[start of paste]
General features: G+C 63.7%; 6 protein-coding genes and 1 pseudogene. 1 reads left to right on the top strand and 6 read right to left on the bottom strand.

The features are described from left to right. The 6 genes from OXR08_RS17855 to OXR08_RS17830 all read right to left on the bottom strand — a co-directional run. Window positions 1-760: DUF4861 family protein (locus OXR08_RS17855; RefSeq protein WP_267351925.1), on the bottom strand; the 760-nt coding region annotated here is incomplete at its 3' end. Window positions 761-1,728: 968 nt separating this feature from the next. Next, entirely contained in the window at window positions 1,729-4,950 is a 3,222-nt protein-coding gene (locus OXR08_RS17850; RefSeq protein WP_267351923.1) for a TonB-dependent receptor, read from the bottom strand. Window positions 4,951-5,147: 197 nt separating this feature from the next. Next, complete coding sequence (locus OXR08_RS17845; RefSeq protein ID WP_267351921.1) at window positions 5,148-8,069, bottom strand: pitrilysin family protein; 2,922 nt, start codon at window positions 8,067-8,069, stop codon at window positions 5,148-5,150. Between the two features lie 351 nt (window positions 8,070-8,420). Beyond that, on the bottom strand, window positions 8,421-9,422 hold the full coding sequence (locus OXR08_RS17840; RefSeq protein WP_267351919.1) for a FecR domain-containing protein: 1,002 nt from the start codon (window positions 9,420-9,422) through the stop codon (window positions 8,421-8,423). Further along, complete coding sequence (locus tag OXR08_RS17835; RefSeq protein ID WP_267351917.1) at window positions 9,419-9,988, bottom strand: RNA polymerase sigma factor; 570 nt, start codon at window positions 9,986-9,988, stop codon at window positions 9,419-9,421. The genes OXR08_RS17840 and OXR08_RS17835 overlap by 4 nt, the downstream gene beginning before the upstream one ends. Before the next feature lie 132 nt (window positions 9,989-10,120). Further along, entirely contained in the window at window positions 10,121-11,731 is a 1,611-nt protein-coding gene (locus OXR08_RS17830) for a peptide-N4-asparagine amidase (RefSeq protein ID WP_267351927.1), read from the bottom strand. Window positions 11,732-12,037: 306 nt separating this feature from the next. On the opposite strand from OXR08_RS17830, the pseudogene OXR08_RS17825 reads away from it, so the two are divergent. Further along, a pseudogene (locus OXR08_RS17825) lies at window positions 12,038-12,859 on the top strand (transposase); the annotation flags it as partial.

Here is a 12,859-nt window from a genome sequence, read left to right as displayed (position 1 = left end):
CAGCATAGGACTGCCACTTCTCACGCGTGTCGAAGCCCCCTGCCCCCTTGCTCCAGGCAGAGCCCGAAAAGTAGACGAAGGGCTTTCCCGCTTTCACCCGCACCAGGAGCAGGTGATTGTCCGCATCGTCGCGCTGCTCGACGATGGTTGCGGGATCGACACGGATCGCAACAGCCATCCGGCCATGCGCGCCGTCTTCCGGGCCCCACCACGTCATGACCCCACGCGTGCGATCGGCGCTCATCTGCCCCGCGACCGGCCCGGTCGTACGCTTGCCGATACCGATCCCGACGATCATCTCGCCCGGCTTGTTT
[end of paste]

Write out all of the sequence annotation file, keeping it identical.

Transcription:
General features: G+C 63.7%; 6 protein-coding genes and 1 pseudogene. 1 reads left to right on the top strand and 6 read right to left on the bottom strand.

The features are described from left to right. The 6 genes from OXR08_RS17855 to OXR08_RS17830 all read right to left on the bottom strand — a co-directional run. Window positions 1-760: DUF4861 family protein (locus OXR08_RS17855; RefSeq protein WP_267351925.1), on the bottom strand; the 760-nt coding region annotated here is incomplete at its 3' end. Window positions 761-1,728: 968 nt separating this feature from the next. Next, entirely contained in the window at window positions 1,729-4,950 is a 3,222-nt protein-coding gene (locus OXR08_RS17850; RefSeq protein WP_267351923.1) for a TonB-dependent receptor, read from the bottom strand. Window positions 4,951-5,147: 197 nt separating this feature from the next. Next, complete coding sequence (locus OXR08_RS17845; RefSeq protein ID WP_267351921.1) at window positions 5,148-8,069, bottom strand: pitrilysin family protein; 2,922 nt, start codon at window positions 8,067-8,069, stop codon at window positions 5,148-5,150. Between the two features lie 351 nt (window positions 8,070-8,420). Beyond that, on the bottom strand, window positions 8,421-9,422 hold the full coding sequence (locus OXR08_RS17840; RefSeq protein WP_267351919.1) for a FecR domain-containing protein: 1,002 nt from the start codon (window positions 9,420-9,422) through the stop codon (window positions 8,421-8,423). Further along, complete coding sequence (locus tag OXR08_RS17835; RefSeq protein ID WP_267351917.1) at window positions 9,419-9,988, bottom strand: RNA polymerase sigma factor; 570 nt, start codon at window positions 9,986-9,988, stop codon at window positions 9,419-9,421. The genes OXR08_RS17840 and OXR08_RS17835 overlap by 4 nt, the downstream gene beginning before the upstream one ends. Before the next feature lie 132 nt (window positions 9,989-10,120). Further along, entirely contained in the window at window positions 10,121-11,731 is a 1,611-nt protein-coding gene (locus OXR08_RS17830) for a peptide-N4-asparagine amidase (RefSeq protein ID WP_267351927.1), read from the bottom strand. Window positions 11,732-12,037: 306 nt separating this feature from the next. On the opposite strand from OXR08_RS17830, the pseudogene OXR08_RS17825 reads away from it, so the two are divergent. Further along, a pseudogene (locus OXR08_RS17825) lies at window positions 12,038-12,859 on the top strand (transposase); the annotation flags it as partial.

Here is a 12,859-nt window from a genome sequence, read left to right as displayed (position 1 = left end):
CAGCATAGGACTGCCACTTCTCACGCGTGTCGAAGCCCCCTGCCCCCTTGCTCCAGGCAGAGCCCGAAAAGTAGACGAAGGGCTTTCCCGCTTTCACCCGCACCAGGAGCAGGTGATTGTCCGCATCGTCGCGCTGCTCGACGATGGTTGCGGGATCGACACGGATCGCAACAGCCATCCGGCCATGCGCGCCGTCTTCCGGGCCCCACCACGTCATGACCCCACGCGTGCGATCGGCGCTCATCTGCCCCGCGACCGGCCCGGTCGTACGCTTGCCGATACCGATCCCGACGATCATCTCGCCCGGCTTGTTT